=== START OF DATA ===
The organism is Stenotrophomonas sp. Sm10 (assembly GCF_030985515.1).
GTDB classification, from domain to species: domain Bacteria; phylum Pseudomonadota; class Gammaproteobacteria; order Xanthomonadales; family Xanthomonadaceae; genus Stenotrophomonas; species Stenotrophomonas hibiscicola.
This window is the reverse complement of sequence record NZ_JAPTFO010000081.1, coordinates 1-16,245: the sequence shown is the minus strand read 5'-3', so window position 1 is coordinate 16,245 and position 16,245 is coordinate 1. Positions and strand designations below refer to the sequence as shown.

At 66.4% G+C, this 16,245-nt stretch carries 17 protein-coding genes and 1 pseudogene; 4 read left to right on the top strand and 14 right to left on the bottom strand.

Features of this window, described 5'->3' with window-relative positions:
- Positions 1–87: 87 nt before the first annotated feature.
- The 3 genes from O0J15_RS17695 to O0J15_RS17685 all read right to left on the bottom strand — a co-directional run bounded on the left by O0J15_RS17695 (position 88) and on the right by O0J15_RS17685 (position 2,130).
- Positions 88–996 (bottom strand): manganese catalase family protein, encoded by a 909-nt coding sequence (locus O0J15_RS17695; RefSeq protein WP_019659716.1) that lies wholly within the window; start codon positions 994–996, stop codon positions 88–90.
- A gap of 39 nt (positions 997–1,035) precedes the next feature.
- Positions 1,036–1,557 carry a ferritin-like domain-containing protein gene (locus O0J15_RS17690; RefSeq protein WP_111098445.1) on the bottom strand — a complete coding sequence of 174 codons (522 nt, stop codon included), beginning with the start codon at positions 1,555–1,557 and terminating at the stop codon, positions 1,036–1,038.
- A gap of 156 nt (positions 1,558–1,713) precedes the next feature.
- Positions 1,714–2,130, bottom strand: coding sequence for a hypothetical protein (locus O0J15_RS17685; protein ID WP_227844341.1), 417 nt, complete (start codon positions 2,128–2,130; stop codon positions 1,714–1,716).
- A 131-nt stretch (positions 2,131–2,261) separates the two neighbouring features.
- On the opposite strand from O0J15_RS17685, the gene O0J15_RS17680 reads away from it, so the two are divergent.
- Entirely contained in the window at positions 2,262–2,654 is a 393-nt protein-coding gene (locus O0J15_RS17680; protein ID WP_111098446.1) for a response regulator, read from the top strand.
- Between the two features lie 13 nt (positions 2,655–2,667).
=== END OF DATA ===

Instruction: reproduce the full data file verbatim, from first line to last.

The organism is Stenotrophomonas sp. Sm10 (assembly GCF_030985515.1).
GTDB classification, from domain to species: domain Bacteria; phylum Pseudomonadota; class Gammaproteobacteria; order Xanthomonadales; family Xanthomonadaceae; genus Stenotrophomonas; species Stenotrophomonas hibiscicola.
This window is the reverse complement of sequence record NZ_JAPTFO010000081.1, coordinates 1-16,245: the sequence shown is the minus strand read 5'-3', so window position 1 is coordinate 16,245 and position 16,245 is coordinate 1. Positions and strand designations below refer to the sequence as shown.

At 66.4% G+C, this 16,245-nt stretch carries 17 protein-coding genes and 1 pseudogene; 4 read left to right on the top strand and 14 right to left on the bottom strand.

Features of this window, described 5'->3' with window-relative positions:
- Positions 1–87: 87 nt before the first annotated feature.
- The 3 genes from O0J15_RS17695 to O0J15_RS17685 all read right to left on the bottom strand — a co-directional run bounded on the left by O0J15_RS17695 (position 88) and on the right by O0J15_RS17685 (position 2,130).
- Positions 88–996 (bottom strand): manganese catalase family protein, encoded by a 909-nt coding sequence (locus O0J15_RS17695; RefSeq protein WP_019659716.1) that lies wholly within the window; start codon positions 994–996, stop codon positions 88–90.
- A gap of 39 nt (positions 997–1,035) precedes the next feature.
- Positions 1,036–1,557 carry a ferritin-like domain-containing protein gene (locus O0J15_RS17690; RefSeq protein WP_111098445.1) on the bottom strand — a complete coding sequence of 174 codons (522 nt, stop codon included), beginning with the start codon at positions 1,555–1,557 and terminating at the stop codon, positions 1,036–1,038.
- A gap of 156 nt (positions 1,558–1,713) precedes the next feature.
- Positions 1,714–2,130, bottom strand: coding sequence for a hypothetical protein (locus O0J15_RS17685; protein ID WP_227844341.1), 417 nt, complete (start codon positions 2,128–2,130; stop codon positions 1,714–1,716).
- A 131-nt stretch (positions 2,131–2,261) separates the two neighbouring features.
- On the opposite strand from O0J15_RS17685, the gene O0J15_RS17680 reads away from it, so the two are divergent.
- Entirely contained in the window at positions 2,262–2,654 is a 393-nt protein-coding gene (locus O0J15_RS17680; protein ID WP_111098446.1) for a response regulator, read from the top strand.
- Between the two features lie 13 nt (positions 2,655–2,667).